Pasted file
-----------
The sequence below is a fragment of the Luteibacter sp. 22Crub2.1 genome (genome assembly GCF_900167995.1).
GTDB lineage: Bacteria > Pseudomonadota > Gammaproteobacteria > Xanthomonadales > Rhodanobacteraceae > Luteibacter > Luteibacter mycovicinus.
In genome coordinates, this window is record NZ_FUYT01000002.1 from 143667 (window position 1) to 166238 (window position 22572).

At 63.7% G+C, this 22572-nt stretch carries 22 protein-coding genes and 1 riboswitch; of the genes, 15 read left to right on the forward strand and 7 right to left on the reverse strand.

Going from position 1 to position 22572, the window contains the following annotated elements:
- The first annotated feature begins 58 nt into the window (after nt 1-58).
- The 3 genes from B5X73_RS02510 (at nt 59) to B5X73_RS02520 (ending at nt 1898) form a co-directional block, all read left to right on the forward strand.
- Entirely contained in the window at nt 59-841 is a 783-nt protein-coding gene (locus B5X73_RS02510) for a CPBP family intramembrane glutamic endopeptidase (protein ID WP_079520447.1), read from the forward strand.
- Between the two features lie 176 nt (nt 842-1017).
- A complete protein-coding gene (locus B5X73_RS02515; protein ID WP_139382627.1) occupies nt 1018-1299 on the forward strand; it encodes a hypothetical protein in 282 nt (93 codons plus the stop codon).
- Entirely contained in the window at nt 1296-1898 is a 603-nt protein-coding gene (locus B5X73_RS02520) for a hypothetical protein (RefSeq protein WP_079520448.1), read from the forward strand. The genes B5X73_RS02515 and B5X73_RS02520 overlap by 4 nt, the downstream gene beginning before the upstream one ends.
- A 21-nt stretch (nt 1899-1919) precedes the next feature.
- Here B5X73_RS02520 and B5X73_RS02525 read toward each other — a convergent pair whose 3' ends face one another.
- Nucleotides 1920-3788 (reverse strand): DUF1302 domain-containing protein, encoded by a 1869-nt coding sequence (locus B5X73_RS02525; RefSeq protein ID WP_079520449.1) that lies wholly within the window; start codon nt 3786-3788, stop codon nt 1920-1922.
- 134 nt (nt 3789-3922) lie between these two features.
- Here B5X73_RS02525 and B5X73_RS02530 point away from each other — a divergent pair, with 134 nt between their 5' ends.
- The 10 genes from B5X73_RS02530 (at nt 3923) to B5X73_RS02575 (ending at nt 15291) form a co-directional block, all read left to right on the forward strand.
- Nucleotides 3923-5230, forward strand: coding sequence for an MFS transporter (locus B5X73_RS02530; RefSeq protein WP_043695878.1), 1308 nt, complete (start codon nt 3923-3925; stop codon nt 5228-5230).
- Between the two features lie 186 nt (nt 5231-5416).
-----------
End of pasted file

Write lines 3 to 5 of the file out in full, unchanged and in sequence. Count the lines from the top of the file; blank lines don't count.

In genome coordinates, this window is record NZ_FUYT01000002.1 from 143667 (window position 1) to 166238 (window position 22572).

At 63.7% G+C, this 22572-nt stretch carries 22 protein-coding genes and 1 riboswitch; of the genes, 15 read left to right on the forward strand and 7 right to left on the reverse strand.

Going from position 1 to position 22572, the window contains the following annotated elements: